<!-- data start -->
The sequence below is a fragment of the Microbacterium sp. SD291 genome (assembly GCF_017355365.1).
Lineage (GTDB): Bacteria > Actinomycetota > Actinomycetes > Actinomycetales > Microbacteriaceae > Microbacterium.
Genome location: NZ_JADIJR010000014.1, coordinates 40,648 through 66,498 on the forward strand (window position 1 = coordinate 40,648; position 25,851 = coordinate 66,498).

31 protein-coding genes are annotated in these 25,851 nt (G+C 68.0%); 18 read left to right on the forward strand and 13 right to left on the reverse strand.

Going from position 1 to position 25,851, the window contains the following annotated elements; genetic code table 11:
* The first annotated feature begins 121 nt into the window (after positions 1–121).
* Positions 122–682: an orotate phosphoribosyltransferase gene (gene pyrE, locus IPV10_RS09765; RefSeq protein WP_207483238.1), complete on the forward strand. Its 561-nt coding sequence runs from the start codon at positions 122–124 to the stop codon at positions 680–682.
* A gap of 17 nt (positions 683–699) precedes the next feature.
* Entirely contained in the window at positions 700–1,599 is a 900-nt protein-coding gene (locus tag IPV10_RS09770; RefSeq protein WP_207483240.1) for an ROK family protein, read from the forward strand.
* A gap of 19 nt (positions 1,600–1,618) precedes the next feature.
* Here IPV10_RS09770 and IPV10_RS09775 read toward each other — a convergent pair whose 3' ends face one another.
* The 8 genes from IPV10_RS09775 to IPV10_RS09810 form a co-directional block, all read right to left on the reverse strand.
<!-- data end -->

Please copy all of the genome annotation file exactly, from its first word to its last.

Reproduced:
The sequence below is a fragment of the Microbacterium sp. SD291 genome (assembly GCF_017355365.1).
Lineage (GTDB): Bacteria > Actinomycetota > Actinomycetes > Actinomycetales > Microbacteriaceae > Microbacterium.
Genome location: NZ_JADIJR010000014.1, coordinates 40,648 through 66,498 on the forward strand (window position 1 = coordinate 40,648; position 25,851 = coordinate 66,498).

31 protein-coding genes are annotated in these 25,851 nt (G+C 68.0%); 18 read left to right on the forward strand and 13 right to left on the reverse strand.

Going from position 1 to position 25,851, the window contains the following annotated elements; genetic code table 11:
* The first annotated feature begins 121 nt into the window (after positions 1–121).
* Positions 122–682: an orotate phosphoribosyltransferase gene (gene pyrE, locus IPV10_RS09765; RefSeq protein WP_207483238.1), complete on the forward strand. Its 561-nt coding sequence runs from the start codon at positions 122–124 to the stop codon at positions 680–682.
* A gap of 17 nt (positions 683–699) precedes the next feature.
* Entirely contained in the window at positions 700–1,599 is a 900-nt protein-coding gene (locus tag IPV10_RS09770; RefSeq protein WP_207483240.1) for an ROK family protein, read from the forward strand.
* A gap of 19 nt (positions 1,600–1,618) precedes the next feature.
* Here IPV10_RS09770 and IPV10_RS09775 read toward each other — a convergent pair whose 3' ends face one another.
* The 8 genes from IPV10_RS09775 to IPV10_RS09810 form a co-directional block, all read right to left on the reverse strand.